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PwC "2019 State of Compliance Study"—Implications for Captives

Business Technology Internet Networking-SF
April 15, 2019

One of the benefits of serving as a board member for a commercial property-casualty insurance company is having access to new and informative studies and white papers from audit consulting firms and the brokerage community, according to Captive.com editor John Foehl. In the past, Mr. Foehl has written about PwC's work in the risk management and compliance fields; in this article, he looks at two recent PwC studies (2019 State of Compliance Study and 2019 Risk in Review Study) and their implications for captive insurance companies.

The Question of Compliance and Ethics

Compliance on the Forefront: Setting the Pace for Innovation—2019 State of Compliance Study opens with the following comment: "We are in a new era—one in which the convergence of technology and data makes it possible for compliance and ethics programs to pursue radically different ways of operating. And demand is growing that they do so."

PwC also notes that "overregulation" was identified as the top threat by CEOs interviewed for its 22nd Annual Global CEO Survey. While captive insurance owners may not list this threat as high on their own list of concerns, it certainly is a possibility, as we noted in a recent article on the demise of Spirit Commercial Auto Risk Retention Group.

The first question we pose to captive owners and board members is, How often do compliance and ethics discussions make their way onto board agendas? We suspect that it's not very often. As the PwC study notes, "Compliance failures can cause organizations to suffer reputational damage, customer churn and costly fines. In fact, the impact of noncompliance is greater than ever before. A 2018 report by the Ponemon Institute estimates noncompliance costs to be 2.7 times the costs of maintaining or meeting compliance requirements—and up 45 percent since 2011."

The Question of Digital Fitness

The companion PwC risk study, Being a Smarter Risk Taker through Digital Transformation—2019 Risk in Review Study, identifies three groups of so-called digitally fit organizations: dynamics, actives, and beginners. The study ranks the three groups into quartiles (beginners occupy the third and fourth quartiles) based on their responses to questions about how they handle risks across five dimensions. The five dimensions include the following.

  • Vision and Road Map: Alignment between the organization's digital vision and its plan for "digital transformation" of is risk functions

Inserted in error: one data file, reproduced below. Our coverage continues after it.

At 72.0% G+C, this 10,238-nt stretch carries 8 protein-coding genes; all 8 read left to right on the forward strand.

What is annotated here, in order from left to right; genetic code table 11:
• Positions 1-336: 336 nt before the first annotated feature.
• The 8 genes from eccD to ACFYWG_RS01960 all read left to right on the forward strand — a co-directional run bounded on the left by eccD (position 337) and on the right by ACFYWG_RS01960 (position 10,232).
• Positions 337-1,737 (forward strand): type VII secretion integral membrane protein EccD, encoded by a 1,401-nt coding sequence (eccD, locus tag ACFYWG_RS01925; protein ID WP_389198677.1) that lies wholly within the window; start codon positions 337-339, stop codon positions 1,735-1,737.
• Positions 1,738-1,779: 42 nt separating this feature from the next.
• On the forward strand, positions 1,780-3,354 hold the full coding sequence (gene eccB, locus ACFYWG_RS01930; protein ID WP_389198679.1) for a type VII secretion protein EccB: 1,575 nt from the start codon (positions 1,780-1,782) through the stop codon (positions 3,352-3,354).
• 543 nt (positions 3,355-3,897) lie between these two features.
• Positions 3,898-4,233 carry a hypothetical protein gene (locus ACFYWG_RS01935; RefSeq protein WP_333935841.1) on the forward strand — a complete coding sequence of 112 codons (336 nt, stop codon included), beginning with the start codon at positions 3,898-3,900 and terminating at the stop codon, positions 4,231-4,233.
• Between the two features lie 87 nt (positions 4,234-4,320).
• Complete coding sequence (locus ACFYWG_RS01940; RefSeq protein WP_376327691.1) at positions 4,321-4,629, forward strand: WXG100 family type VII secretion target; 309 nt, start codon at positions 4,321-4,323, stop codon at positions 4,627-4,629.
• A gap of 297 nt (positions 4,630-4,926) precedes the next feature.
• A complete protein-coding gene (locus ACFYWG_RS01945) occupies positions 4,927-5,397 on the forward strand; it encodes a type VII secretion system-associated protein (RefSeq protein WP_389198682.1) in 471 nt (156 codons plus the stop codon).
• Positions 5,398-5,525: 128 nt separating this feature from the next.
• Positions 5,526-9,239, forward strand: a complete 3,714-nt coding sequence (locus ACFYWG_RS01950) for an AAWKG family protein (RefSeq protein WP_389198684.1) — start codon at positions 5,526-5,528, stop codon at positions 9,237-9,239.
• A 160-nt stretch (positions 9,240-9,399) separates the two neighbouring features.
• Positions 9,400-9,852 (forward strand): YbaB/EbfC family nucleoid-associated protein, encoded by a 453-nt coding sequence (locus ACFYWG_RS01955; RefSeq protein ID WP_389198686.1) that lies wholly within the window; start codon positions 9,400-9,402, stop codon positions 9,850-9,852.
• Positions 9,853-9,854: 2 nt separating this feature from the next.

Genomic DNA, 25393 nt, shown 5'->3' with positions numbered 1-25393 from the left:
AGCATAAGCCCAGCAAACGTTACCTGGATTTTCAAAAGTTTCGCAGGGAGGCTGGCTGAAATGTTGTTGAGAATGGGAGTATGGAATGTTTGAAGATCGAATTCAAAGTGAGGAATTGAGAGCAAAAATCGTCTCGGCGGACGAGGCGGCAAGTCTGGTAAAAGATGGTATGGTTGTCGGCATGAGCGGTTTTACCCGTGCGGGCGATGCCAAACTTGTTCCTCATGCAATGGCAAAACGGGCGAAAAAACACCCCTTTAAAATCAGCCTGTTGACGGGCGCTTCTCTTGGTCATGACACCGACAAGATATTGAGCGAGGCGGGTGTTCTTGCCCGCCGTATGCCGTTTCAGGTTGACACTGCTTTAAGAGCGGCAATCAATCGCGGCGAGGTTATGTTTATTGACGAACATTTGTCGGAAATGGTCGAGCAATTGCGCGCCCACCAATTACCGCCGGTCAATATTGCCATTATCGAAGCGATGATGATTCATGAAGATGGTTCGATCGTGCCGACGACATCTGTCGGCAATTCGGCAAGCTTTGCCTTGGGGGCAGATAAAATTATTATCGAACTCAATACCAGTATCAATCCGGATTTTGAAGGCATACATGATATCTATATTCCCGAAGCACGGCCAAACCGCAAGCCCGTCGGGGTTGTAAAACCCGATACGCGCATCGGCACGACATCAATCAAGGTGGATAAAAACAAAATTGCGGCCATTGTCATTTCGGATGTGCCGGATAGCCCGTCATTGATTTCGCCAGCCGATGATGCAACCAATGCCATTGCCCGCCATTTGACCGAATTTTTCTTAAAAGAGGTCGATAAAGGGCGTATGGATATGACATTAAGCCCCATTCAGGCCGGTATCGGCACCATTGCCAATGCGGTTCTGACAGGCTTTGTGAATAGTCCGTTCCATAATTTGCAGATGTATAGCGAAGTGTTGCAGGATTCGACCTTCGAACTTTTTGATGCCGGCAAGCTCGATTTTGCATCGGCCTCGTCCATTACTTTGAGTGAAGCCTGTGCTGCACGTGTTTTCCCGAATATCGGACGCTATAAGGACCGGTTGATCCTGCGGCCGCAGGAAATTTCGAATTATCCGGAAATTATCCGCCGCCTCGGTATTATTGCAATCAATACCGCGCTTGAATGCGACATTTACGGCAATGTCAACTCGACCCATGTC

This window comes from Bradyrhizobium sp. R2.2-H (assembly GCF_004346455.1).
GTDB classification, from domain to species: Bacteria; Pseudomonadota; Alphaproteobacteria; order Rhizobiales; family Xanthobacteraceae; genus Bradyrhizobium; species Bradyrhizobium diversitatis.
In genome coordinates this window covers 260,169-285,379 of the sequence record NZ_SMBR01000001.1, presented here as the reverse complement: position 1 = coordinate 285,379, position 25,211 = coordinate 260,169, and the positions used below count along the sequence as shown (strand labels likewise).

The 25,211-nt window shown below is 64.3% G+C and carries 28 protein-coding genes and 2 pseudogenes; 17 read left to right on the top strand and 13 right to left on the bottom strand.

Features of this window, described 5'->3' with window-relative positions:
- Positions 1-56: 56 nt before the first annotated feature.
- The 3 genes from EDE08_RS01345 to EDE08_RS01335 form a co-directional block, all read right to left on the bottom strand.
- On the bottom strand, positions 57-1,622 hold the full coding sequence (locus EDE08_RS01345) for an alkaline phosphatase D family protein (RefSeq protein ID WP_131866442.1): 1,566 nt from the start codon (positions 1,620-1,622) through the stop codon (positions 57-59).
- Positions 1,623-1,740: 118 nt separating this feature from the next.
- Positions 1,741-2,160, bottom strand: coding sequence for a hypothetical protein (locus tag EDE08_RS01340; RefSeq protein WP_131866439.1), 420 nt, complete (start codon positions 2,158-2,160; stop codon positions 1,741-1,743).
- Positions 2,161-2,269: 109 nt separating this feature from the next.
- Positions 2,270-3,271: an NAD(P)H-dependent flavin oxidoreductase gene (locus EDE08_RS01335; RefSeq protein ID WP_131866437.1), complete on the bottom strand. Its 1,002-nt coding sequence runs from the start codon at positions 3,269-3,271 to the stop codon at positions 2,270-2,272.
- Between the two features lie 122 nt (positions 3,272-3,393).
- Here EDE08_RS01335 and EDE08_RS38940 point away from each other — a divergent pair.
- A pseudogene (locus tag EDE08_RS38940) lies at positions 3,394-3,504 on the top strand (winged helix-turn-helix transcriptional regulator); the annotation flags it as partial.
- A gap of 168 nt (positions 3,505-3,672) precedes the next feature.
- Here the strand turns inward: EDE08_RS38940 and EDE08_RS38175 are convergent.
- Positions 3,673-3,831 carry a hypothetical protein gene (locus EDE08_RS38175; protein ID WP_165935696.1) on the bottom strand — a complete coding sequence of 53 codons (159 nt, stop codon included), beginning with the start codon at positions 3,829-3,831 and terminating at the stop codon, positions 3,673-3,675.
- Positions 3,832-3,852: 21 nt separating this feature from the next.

• Ways of Working: Risk functions are adequately equipped with skills and tools for an agile defense
  • Operations: Risk functions use data and emerging technologies to streamline operations
  • Services Model: Risk function services are created, and information is delivered digitally, to support the organization's efforts to be more digital
  • Stakeholder Engagement: Risk functions effectively communicate with the organization's leaders about their digital initiatives

Our second question for captive insurers is, Where would your organization fall on PwC's digitally fit spectrum? The implication for captive insurers, if you believe the thesis of the study, is that those entities scoring higher on the digitally fit scale are starting to enjoy significant benefits. As we have commented before, the growing use of data and artificial intelligence in the insurance industry is basically transforming the way the industry does business. For captive insurance companies, especially group captives, this transformation is eroding their competitive advantages in a market when pricing continues to be under pressure.

Can you afford to participate in this digitally fit endeavor? A better question may be, Can you afford not to? The compliance implication is that, if in an attempt to be competitive you are not pricing your risks properly, you are potentially headed toward a meeting with the regulators.

At the conclusion of the compliance report, PwC asserts as follows.

As the pace of change continues to accelerate, compliance and ethics programs have to become strategic partners to their organizations. With the right technology enablement, they can truly be the ones that enable the company's digital transformation. But compliance and ethics programs are at a critical juncture: they've never been more needed, yet they are often afterthoughts.

The opening sentence should be seen as a clarion call to captive insurers. There is a phrase heard on many occasions in multiple captive boardrooms: "We want to be fast followers" (i.e., "We are content to play catch-up"). The problem with this strategy, as the PwC report highlights, is that the pace of change is relentless and becoming faster. Therefore, for those seeking to replicate what the front-runners have done, delivery time and room for error become critical variables. If your "catch-up" strategy doesn't succeed the first time, you run the risk of falling further behind the curve. This then increases the probability of more failures down the road as people try to recover. And it can also lead to increased compliance and ethical lapses as management and staff feel pressure to cut corners to deliver.

Those who are successful will look for innovative ways of achieving the digital transformation PwC talks about. If these discussions are not part of your boardroom currently, they should be.

Copyright © 2019, International Risk Management Institute, Inc.

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